Cell signaling is the biochemical process cells use to make decisions about virtually everything they do – migrate, differentiate, survive, die, and more. Signaling involves networks of intracellular proteins whose concentrations, modification states, or localization change in response to events such as receptor-ligand binding. Cells interpret these signaling network changes, using rules scientists are only beginning to decipher, to execute decision processes. While proper signaling is critical to normal development and health, aberrant signaling leads to numerous diseases, including cancer. Thus, the ability to engineer signaling processes or intervene effectively in aberrant signaling has huge medical implications. Our lab integrates experimental and computational methods to study fundamental aspects of cell signaling regulation and applied aspects of cell signaling including the efficacy of therapeutics that target particular signaling pathways in cancer.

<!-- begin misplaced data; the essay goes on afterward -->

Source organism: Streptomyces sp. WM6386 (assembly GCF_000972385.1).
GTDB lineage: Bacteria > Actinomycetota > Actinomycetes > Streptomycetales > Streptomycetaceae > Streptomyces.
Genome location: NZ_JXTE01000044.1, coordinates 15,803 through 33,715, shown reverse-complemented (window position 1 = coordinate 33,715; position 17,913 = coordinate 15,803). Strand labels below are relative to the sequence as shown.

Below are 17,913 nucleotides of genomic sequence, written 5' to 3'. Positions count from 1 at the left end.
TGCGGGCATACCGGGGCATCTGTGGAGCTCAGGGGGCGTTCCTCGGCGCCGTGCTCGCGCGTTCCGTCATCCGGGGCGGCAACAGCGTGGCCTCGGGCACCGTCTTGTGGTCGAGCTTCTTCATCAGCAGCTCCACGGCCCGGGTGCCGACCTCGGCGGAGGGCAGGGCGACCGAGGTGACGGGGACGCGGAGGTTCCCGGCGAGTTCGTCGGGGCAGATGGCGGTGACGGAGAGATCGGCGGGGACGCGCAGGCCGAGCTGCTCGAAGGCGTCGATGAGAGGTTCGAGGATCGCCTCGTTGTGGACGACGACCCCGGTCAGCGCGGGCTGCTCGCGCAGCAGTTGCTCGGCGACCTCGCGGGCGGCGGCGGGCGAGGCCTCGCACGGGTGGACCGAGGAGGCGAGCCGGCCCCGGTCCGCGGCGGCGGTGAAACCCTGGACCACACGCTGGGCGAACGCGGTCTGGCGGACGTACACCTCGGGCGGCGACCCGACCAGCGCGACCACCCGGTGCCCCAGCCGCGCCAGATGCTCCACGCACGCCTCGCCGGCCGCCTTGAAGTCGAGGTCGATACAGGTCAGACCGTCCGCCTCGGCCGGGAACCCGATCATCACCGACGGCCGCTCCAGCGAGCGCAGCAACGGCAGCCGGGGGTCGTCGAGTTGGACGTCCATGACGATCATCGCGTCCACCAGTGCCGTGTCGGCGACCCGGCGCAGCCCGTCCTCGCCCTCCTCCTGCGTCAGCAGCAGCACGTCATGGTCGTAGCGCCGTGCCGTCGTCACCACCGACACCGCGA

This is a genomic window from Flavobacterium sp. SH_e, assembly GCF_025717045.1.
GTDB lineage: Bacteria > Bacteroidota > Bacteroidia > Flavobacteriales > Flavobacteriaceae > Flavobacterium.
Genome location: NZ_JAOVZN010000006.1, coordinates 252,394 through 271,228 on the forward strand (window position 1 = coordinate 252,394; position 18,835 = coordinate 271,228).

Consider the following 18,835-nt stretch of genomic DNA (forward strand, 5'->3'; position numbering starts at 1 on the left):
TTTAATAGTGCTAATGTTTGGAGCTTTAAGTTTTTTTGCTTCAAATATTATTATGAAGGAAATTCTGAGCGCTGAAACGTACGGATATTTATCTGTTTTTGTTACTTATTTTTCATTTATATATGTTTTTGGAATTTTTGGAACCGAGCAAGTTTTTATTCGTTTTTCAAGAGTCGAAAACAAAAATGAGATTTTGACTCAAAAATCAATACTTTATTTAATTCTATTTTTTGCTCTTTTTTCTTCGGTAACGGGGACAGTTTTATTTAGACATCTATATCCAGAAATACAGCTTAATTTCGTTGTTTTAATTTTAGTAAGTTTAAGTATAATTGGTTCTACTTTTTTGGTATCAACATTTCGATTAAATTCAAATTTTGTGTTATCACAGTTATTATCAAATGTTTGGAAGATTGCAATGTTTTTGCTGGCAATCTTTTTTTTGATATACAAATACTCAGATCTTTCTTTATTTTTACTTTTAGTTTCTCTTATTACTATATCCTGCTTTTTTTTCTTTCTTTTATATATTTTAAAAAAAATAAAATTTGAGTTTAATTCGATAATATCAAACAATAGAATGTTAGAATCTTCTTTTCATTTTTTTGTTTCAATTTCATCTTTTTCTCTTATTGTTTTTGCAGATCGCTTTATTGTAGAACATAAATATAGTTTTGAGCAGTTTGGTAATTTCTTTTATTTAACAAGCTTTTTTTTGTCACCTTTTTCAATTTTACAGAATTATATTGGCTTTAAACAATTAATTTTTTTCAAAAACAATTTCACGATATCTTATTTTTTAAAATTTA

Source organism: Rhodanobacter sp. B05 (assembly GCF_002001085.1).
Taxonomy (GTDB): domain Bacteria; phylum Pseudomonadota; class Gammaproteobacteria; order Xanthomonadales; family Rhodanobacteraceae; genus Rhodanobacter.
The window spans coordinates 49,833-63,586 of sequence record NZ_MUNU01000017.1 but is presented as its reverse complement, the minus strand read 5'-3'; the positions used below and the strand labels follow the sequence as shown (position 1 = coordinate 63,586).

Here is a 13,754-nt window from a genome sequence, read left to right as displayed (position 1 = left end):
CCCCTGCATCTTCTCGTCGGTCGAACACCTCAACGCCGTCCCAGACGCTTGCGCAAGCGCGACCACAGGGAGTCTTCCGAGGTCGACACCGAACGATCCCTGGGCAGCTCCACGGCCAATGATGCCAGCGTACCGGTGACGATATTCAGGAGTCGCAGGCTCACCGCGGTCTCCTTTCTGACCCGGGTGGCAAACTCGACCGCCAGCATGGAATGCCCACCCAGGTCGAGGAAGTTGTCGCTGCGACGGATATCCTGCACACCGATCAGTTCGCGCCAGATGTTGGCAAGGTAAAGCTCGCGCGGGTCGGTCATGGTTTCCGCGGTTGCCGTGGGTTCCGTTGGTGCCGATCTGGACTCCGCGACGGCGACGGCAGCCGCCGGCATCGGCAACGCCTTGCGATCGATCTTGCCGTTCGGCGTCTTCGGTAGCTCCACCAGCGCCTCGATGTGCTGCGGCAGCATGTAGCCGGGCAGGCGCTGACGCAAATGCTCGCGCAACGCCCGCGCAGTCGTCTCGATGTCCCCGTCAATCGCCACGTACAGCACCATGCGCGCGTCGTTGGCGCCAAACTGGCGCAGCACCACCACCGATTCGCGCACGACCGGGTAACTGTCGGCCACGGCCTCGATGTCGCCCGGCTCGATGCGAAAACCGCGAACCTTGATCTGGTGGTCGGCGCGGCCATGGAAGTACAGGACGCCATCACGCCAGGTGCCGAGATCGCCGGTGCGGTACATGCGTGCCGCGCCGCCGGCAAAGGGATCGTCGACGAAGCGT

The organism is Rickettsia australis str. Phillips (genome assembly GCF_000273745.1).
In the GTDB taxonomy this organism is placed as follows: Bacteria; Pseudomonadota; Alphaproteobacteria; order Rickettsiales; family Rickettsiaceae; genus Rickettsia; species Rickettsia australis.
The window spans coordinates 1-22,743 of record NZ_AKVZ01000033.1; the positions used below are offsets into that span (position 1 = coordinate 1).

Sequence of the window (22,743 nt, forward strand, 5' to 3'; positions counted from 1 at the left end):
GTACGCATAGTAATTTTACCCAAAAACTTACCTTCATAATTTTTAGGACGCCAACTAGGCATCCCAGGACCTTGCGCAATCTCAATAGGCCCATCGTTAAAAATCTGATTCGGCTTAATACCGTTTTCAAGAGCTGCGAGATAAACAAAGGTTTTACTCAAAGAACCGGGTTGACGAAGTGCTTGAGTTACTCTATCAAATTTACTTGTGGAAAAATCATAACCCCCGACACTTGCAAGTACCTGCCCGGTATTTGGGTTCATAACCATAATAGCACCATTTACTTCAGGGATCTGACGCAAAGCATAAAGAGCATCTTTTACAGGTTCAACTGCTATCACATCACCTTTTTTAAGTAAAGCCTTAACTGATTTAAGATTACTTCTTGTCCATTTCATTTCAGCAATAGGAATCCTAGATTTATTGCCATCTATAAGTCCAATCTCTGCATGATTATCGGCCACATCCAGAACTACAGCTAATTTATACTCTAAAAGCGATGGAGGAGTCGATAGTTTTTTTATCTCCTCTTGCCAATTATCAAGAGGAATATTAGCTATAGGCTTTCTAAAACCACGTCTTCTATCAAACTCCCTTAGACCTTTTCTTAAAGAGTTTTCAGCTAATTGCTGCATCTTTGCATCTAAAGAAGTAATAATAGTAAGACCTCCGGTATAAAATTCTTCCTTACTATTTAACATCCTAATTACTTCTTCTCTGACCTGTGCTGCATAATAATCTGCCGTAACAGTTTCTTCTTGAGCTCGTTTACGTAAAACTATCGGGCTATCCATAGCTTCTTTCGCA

Open Positions

The Lazzara Lab seeks enthusiastic applicants to fill open positions for postdoctoral research associates, graduate research assistants, laboratory technical staff, and undergraduate researchers with a start date of October 1, 2016 or later. Candidates should send a current c.v. to mlazzara@virginia.edu.


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The Lazzara Lab is very excited to be moving to the University of Virginia in August 2016! Positions are open!

Lazzara Lab awarded new NIH R21 funding to collaborate with lab of Dr. Damien Thevenin (Lehigh University) to study signaling regulation by PTPRJ/DEP1 (Dec 2015).

Lazzara Lab awarded NSF CBET grant to study signaling regulation by SHP2 in glioblastoma (Aug 2015).

Matt Lazzara is the recipient of a 2015 Research Scholar Grant from the American Cancer Society (July 2015).

Janine Buonato's paper on the role of SHP2 in EMT published in the Journal of Cell Science.

Chris Furcht's paper published in Science Signaling. "EGFR-activated Src family kinases maintain GAB1-SHP2 complexes distal from EGFR."

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